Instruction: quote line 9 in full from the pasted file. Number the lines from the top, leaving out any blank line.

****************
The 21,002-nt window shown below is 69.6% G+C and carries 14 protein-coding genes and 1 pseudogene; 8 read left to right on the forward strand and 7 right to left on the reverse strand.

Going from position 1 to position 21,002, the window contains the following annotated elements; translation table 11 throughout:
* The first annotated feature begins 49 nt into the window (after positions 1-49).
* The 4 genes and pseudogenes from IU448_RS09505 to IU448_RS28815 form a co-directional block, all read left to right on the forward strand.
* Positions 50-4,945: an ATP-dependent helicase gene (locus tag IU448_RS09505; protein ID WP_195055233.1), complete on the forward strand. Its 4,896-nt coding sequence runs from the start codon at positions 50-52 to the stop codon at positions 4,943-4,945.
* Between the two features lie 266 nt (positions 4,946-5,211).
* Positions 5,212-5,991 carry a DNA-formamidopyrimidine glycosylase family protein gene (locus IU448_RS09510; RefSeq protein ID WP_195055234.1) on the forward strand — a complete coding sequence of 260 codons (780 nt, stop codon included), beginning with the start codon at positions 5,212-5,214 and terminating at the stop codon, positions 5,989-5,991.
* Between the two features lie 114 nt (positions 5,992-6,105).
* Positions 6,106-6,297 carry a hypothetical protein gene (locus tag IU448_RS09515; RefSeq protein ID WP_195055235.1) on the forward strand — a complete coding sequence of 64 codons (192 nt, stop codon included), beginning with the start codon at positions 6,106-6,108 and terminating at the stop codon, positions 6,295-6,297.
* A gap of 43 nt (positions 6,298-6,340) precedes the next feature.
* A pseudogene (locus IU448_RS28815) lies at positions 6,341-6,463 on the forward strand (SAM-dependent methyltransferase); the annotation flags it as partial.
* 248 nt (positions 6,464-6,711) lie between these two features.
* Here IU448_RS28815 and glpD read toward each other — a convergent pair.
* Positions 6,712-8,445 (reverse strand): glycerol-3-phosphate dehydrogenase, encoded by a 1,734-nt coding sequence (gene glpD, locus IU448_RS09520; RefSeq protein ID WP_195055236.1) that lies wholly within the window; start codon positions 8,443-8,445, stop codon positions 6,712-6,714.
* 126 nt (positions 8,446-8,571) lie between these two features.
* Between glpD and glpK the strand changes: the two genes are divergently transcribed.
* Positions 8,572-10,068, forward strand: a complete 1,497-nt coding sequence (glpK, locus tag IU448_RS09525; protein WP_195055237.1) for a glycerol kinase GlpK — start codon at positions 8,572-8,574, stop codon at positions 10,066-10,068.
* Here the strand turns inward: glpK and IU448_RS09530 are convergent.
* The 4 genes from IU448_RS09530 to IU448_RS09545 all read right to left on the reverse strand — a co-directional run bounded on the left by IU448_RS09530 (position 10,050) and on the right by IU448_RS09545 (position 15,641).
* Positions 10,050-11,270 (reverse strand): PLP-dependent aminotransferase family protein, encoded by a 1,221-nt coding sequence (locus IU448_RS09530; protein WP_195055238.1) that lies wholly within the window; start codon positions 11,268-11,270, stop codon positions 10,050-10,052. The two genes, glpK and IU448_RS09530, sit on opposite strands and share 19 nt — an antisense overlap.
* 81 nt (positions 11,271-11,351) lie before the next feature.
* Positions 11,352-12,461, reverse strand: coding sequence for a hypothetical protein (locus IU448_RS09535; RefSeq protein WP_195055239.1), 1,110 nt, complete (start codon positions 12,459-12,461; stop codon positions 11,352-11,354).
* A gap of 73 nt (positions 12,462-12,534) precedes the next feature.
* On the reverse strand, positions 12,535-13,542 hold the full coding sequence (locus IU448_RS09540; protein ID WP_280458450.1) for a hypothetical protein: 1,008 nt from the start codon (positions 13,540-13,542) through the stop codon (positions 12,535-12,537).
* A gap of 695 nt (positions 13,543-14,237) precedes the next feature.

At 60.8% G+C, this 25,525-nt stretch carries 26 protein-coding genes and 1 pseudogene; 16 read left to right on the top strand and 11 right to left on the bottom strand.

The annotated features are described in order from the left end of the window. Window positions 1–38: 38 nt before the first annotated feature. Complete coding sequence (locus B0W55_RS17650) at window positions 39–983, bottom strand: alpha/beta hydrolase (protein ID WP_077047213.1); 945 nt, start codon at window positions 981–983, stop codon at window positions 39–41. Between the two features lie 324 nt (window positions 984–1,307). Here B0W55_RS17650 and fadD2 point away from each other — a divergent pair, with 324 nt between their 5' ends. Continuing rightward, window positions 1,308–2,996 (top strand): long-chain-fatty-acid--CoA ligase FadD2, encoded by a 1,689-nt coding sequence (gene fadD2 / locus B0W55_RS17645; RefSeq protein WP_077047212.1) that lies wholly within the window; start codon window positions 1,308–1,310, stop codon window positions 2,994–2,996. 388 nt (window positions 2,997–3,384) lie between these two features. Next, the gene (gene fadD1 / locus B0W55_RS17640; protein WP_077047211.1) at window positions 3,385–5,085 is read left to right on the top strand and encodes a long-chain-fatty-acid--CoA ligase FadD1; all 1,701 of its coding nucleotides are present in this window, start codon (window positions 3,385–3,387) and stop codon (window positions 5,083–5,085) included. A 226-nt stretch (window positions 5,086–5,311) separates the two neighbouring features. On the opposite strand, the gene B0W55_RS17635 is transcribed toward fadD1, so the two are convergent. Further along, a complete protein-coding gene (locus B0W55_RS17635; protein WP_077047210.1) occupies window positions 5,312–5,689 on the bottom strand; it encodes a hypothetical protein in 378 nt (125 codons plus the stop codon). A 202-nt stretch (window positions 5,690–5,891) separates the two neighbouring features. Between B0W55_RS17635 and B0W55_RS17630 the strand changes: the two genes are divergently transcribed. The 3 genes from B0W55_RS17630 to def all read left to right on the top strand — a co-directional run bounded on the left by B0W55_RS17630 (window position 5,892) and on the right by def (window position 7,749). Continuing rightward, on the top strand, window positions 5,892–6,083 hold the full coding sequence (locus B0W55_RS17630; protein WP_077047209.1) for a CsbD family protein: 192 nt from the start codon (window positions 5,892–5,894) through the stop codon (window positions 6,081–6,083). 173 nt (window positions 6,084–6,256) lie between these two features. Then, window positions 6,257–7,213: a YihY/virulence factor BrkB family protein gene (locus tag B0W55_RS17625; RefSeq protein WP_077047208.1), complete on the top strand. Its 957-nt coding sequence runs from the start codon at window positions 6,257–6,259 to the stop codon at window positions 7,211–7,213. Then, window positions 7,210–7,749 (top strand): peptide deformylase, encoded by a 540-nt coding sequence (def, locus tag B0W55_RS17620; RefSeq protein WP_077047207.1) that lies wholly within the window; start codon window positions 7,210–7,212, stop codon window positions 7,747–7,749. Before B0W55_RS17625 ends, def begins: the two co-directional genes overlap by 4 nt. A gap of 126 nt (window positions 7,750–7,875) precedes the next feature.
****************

* Positions 6,106-6,297 carry a hypothetical protein gene (locus tag IU448_RS09515; RefSeq protein ID WP_195055235.1) on the forward strand — a complete coding sequence of 64 codons (192 nt, stop codon included), beginning with the start codon at positions 6,106-6,108 and terminating at the stop codon, positions 6,295-6,297.